Gratitude is linked with many physical, social and emotional benefits and is an important skill to foster with children and youth. When choosing an action to do so, however, research indicates that if the activity is forced or feels like homework it isn’t a good match. The outcome isn’t authentic and the results fall short of the potential benefits that experiencing gratitude offers. The most effective gratitude activities are ones that engage children’s interests and strengths.
Be inspired by the following eight activities which have been collected from research and promoted by gratitude thought-leaders. Use them to find a match for the children that you care about.
Discover and Use Strengths
Help children find what matters to them and activities that make them feel strong and engaged. Use these strengths as a basis for gratitude activities. Children will feel good about helping/entertaining/connecting with others when the activity aligns with what makes them feel good about themselves.
Gratitude photo or art projects
Be inspired by this lesson plan idea to encourage children (and yourself) to identify and visually express things they are grateful for. A powerful finale for this project is to gather the photos/art into a book, slide show or collage.
Three Good Things
This activity has been shown in research studies to cultivate feelings of well-being. The studies describe “good things” as events or interactions that "went well". Identifying and talking about “3 good things” can be done a variety of ways. Take turns sharing around the dinner table, write down 3 good things at the start of a week, contribute 3 good things to a gratitude jar or enter 3 good things in an app. Adapt this activity to fit your situation.
Make a Paper Chain of Gratitude
On slips of construction paper, write down (or have students write) the things they are grateful for. Staple them together in interlocking loops to connect them together. The chain could be done with a classroom, a school or be individual chains that comprise the many things a child is grateful for.
This group activity takes place sitting in a circle. Each student takes a turn sharing what they are grateful for.
Host a Gratitude Party
Go beyond saying “thank you” and invite people to your classroom or home to honour and celebrate them. Expressing gratitude directly to people has been shown to enhance and spread the benefits. In the school setting, results have indicated an increase in positive feelings towards school.
Group Dialogue about Gratitude
Use quotes and questions to inspire a gratitude focused conversation. One study showed that educating children about “benefit appraisals” among 8-11 year olds was linked to a greater capacity to understand emotions and take the perspective of others.
Gratitude Writing - Journals & Letters
Used sporadically this can be an effective activity for children and youth who enjoy journaling. The research suggests, however, that both forcing this activity and doing it too much (e.g. daily) will negate the benefits. Writing letters to someone expressing gratitude, on the other hand, is an alternate approach that gives children and youth more choice in the activity. Try Thnx4 online, shareable 3 week gratitude journal created by the Greater Good Science Center.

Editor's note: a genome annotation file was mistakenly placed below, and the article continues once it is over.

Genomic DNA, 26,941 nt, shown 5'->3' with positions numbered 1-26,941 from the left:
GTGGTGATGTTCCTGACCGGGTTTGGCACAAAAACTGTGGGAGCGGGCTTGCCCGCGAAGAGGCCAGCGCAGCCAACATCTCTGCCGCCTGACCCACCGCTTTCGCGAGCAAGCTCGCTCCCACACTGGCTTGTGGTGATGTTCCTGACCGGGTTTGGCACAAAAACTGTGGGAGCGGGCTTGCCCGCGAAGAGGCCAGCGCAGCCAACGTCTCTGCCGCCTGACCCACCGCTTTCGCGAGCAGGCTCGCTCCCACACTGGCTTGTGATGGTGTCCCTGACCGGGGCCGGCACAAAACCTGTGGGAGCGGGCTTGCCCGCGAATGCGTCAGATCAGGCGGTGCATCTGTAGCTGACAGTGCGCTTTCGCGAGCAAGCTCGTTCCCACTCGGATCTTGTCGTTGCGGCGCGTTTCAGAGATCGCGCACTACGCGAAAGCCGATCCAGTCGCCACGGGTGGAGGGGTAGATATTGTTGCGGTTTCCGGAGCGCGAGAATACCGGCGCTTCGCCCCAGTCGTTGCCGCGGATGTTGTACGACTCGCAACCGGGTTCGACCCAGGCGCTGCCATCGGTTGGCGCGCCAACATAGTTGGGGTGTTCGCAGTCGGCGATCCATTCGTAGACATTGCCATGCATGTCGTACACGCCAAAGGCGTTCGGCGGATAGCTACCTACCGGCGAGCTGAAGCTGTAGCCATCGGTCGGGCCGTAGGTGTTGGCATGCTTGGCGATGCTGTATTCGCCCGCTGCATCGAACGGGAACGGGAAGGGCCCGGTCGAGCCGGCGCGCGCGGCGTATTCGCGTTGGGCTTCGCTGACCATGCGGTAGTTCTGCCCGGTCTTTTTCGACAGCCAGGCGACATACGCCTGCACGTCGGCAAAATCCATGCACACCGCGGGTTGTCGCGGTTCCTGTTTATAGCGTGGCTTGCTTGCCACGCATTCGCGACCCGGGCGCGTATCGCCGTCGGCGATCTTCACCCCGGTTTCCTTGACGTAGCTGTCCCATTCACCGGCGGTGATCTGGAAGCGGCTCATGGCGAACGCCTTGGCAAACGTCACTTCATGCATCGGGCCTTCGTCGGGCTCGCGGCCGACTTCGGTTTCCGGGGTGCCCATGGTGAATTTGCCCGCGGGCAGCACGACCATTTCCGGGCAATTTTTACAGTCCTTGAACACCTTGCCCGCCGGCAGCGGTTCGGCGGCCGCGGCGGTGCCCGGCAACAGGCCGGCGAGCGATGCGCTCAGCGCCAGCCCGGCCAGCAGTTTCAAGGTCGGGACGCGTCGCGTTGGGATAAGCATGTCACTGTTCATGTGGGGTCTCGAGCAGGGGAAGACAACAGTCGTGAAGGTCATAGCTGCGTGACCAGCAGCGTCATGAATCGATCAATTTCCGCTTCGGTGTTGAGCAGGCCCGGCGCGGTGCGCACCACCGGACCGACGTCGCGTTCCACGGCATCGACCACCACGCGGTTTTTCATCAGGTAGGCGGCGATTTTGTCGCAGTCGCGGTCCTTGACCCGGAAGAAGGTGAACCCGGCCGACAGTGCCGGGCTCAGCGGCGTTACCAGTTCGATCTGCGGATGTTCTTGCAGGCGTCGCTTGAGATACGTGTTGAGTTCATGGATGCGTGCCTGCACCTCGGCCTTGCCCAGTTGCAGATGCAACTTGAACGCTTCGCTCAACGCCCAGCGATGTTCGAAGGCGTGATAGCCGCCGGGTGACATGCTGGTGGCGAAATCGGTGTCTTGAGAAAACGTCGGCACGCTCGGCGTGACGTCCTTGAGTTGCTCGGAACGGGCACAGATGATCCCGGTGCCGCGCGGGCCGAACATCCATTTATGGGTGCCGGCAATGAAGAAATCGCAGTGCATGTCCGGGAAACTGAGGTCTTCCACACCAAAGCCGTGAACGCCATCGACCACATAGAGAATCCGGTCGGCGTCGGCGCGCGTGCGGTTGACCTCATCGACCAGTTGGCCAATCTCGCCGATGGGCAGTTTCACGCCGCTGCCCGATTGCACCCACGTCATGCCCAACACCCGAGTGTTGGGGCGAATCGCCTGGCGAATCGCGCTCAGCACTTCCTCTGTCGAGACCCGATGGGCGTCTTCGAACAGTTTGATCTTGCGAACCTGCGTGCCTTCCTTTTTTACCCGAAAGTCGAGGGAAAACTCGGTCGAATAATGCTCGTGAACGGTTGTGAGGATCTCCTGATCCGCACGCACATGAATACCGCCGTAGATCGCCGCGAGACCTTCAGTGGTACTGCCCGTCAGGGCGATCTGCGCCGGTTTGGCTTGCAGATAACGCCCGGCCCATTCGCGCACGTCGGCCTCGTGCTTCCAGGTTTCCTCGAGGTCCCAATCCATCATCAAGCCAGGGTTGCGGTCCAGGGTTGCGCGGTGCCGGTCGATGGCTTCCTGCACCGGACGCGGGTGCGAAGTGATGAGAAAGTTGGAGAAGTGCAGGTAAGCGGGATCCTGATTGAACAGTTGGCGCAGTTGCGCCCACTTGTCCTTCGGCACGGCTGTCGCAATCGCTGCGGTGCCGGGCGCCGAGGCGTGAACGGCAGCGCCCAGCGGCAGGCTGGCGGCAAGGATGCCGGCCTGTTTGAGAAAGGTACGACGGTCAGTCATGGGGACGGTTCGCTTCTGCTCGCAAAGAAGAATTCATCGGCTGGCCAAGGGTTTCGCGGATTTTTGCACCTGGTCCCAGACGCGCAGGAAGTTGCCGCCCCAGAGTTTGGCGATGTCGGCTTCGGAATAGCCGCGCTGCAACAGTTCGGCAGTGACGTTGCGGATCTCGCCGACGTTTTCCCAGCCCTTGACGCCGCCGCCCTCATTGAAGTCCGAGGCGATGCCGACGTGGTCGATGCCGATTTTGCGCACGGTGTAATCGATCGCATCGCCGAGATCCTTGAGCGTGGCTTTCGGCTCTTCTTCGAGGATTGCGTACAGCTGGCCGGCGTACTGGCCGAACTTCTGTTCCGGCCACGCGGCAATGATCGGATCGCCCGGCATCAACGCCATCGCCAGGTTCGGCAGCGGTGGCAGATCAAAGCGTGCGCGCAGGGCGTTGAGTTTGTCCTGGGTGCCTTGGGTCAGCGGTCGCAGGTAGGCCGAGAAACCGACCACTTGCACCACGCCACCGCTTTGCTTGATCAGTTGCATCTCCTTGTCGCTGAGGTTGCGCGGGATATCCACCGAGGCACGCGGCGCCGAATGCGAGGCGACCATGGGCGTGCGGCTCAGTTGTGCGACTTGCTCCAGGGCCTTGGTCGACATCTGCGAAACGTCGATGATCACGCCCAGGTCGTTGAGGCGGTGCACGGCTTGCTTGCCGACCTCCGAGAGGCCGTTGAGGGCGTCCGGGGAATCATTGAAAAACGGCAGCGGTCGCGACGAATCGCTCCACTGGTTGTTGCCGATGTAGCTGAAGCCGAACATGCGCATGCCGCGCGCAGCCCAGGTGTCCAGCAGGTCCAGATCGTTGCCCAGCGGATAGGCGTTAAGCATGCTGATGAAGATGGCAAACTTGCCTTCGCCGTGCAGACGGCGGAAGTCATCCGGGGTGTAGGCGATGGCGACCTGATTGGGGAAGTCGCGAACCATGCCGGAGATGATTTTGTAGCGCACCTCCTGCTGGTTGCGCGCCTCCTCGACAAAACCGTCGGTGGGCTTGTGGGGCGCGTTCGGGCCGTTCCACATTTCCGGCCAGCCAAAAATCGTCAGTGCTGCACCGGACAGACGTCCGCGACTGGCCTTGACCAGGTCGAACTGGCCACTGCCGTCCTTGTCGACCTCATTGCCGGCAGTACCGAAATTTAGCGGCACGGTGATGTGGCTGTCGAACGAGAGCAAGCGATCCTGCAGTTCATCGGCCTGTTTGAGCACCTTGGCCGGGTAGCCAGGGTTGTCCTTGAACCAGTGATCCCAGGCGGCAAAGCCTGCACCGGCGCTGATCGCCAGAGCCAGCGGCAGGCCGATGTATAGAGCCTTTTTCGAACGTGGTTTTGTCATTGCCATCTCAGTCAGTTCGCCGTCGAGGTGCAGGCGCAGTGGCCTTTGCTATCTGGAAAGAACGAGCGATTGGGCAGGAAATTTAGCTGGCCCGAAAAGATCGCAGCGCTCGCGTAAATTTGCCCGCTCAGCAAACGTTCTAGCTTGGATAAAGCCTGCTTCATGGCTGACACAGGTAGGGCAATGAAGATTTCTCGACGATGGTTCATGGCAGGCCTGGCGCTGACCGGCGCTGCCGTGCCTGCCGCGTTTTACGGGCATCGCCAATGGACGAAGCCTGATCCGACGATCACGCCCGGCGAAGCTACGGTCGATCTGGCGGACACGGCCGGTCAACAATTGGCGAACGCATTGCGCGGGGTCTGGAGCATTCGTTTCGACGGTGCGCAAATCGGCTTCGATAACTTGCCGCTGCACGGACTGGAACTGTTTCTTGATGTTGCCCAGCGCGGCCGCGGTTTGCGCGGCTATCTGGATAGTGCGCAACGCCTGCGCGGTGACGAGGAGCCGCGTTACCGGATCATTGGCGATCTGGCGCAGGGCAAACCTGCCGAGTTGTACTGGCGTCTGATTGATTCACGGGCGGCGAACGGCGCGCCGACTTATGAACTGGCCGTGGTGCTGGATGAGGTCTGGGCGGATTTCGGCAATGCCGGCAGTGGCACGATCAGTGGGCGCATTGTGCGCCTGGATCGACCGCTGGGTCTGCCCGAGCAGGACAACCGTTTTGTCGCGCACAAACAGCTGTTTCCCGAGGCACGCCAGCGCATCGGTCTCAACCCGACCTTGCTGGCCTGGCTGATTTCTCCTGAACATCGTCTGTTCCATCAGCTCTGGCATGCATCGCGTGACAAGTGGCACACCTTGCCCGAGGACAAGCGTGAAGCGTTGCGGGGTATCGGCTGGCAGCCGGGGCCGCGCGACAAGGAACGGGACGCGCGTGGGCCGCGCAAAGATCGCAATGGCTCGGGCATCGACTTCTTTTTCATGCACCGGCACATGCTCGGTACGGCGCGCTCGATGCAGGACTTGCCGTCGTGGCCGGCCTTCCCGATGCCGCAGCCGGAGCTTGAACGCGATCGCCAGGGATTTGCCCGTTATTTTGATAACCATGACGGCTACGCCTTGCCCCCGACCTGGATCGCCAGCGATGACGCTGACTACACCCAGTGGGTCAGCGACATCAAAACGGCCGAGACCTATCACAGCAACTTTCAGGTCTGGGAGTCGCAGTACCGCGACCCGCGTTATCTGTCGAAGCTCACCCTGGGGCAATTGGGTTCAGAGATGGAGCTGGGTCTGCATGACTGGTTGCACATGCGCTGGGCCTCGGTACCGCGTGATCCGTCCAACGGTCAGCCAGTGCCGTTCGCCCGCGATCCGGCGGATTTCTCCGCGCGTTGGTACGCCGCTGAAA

Benefits of gratitude, according to researchers Kristin Layous and Sonja Lyubomirsky (2014), include;
- increased feelings of well-being
- reduced depression
- less substance misuse
- fewer aggressive behaviours
- lower other risk factors for mental disorders
- more prosocial behaiours
- more positive relationships
- increase acceptance among peers
- improved school satisfaction
"...people who practice activities best-suited to their interests, goals, and resources will show the biggest improvements in wellbeing" is the stance of researchers from University of California, Riverside in a theoretical and emperical review of the mechanisms that explain how positive activities promote well-being.
Learn about the contributions of these and other scientists through the Greater Good Science Center at the University of Calfornia, Berkely.
Follow the link to find the full instructions for the 3 good things activity.
In clinical trials, writing down three positive things (either daily or weekly) for a period of six months was found to increase levels of happiness that persisted six months later.
In a study that had adolescent students either count their blessings or count their hassles, results showed that “experiencing and expressing gratitude comprise a simple way to counter negative appraisals of school and increase school bonding and social adjustment."
A benefit appraisal is the examination of the cost experienced by benefactors when giving and the benefits of receiving a gift. This can be done in schools with the following considerations;
children as young as 8 can be taught to think more gratefully using brief lessons delivered in the classroom
increases in gratitude were linked to increases in “thanking” behaviour
increases in gratitude is linked with higher well-being reported up to 20 weeks later